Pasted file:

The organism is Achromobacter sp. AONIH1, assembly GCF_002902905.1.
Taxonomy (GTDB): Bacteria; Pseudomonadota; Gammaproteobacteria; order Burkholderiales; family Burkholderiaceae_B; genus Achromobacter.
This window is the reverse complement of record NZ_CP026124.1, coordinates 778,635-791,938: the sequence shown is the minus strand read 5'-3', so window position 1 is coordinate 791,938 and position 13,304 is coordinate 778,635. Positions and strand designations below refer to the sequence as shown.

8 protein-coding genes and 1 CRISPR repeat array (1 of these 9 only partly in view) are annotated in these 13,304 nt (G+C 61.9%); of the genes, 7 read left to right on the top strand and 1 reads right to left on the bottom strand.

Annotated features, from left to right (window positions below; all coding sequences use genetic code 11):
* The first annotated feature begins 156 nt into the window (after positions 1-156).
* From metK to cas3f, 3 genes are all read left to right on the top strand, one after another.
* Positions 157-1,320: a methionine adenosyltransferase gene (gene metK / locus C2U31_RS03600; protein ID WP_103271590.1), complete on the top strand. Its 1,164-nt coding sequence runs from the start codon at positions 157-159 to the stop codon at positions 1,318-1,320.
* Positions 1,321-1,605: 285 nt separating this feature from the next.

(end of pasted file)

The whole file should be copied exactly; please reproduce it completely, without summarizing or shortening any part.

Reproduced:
The organism is Achromobacter sp. AONIH1, assembly GCF_002902905.1.
Taxonomy (GTDB): Bacteria; Pseudomonadota; Gammaproteobacteria; order Burkholderiales; family Burkholderiaceae_B; genus Achromobacter.
This window is the reverse complement of record NZ_CP026124.1, coordinates 778,635-791,938: the sequence shown is the minus strand read 5'-3', so window position 1 is coordinate 791,938 and position 13,304 is coordinate 778,635. Positions and strand designations below refer to the sequence as shown.

8 protein-coding genes and 1 CRISPR repeat array (1 of these 9 only partly in view) are annotated in these 13,304 nt (G+C 61.9%); of the genes, 7 read left to right on the top strand and 1 reads right to left on the bottom strand.

Annotated features, from left to right (window positions below; all coding sequences use genetic code 11):
* The first annotated feature begins 156 nt into the window (after positions 1-156).
* From metK to cas3f, 3 genes are all read left to right on the top strand, one after another.
* Positions 157-1,320: a methionine adenosyltransferase gene (gene metK / locus C2U31_RS03600; protein ID WP_103271590.1), complete on the top strand. Its 1,164-nt coding sequence runs from the start codon at positions 157-159 to the stop codon at positions 1,318-1,320.
* Positions 1,321-1,605: 285 nt separating this feature from the next.